All dates are at 23:59 AoE (Anywhere on Earth) time.
- Workshop paper submission deadline: Thursday, May 25, 2017 Sunday, May 28, 2017 Deadline Extended!
- Workshop paper acceptance notification to authors: Friday, June 9, 2017
- Workshop camera-ready papers due: Sunday, June 18, 2017
Yasemin Acar, Saarland University
Sascha Fahl, Saarland University Julie Haney, University of Maryland, Baltimore County
Heather Richter Lipford, University of North Carolina at Charlotte
The human element is often considered the weakest element in security. Although many kinds of humans interact with systems that are designed to be secure, one particular type of human is especially important, the security information worker. Security information workers include:
- Software developers, who design and build software that manages and protects sensitive information
- Security and system administrators, who deploy and manage security-sensitive software and hardware systems
- IT professionals whose decisions have impact on end users’ security and privacy
- Intelligence analysts, who collect and analyze data about security matters to understand information and make predictions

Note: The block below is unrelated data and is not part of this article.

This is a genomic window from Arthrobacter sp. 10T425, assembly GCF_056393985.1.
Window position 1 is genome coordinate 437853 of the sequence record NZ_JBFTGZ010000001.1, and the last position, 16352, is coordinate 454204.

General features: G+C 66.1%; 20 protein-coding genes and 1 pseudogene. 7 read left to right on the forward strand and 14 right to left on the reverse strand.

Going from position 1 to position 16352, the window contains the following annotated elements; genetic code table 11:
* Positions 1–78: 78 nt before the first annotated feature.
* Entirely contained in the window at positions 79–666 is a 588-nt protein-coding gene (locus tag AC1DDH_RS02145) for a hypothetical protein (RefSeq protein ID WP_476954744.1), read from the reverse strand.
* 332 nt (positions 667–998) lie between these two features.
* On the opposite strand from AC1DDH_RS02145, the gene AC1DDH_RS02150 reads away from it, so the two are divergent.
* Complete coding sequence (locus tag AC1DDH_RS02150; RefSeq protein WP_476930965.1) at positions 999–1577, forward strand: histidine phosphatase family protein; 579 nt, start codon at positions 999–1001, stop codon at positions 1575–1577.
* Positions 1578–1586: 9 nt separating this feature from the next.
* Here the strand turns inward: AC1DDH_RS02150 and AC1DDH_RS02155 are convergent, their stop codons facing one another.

- Security consultants and educators, who provide guidance to individuals and organizations on practicing good security behaviors and implementing security technologies
This workshop aims to develop and stimulate discussion about security information workers. We will consider papers including, but not limited to:
- Empirical studies of security information workers, including experiments, field studies, and surveys
- New tools designed to assist security information workers
- Infrastructure for better understanding security information workers
- Information visualization and other techniques designed to help security information workers do their jobs
- Evaluations of tools and techniques for security information workers
Much security research could be considered about security information workers; for instance, tools that automatically find defects in program code could be construed to help software developers. However, successful submissions to this workshop will explicitly be informed by an understanding of how security information workers do their jobs, and the results will explicitly address how we understand security information workers.
We solicit papers from 4-10 pages describing new research contributions in this area, as well as work in progress and preliminary results. The length of the paper should reflect the size of the contribution. Use the SOUPS MS Word or LaTeX templates for submissions. Submissions do not need to be anonymized. Workshop paper presentations will be followed by significant time for discussion and feedback amongst attendees. Submissions may be made using the Web submission form.
The deadline for submissions is Thursday, May 25, 2017.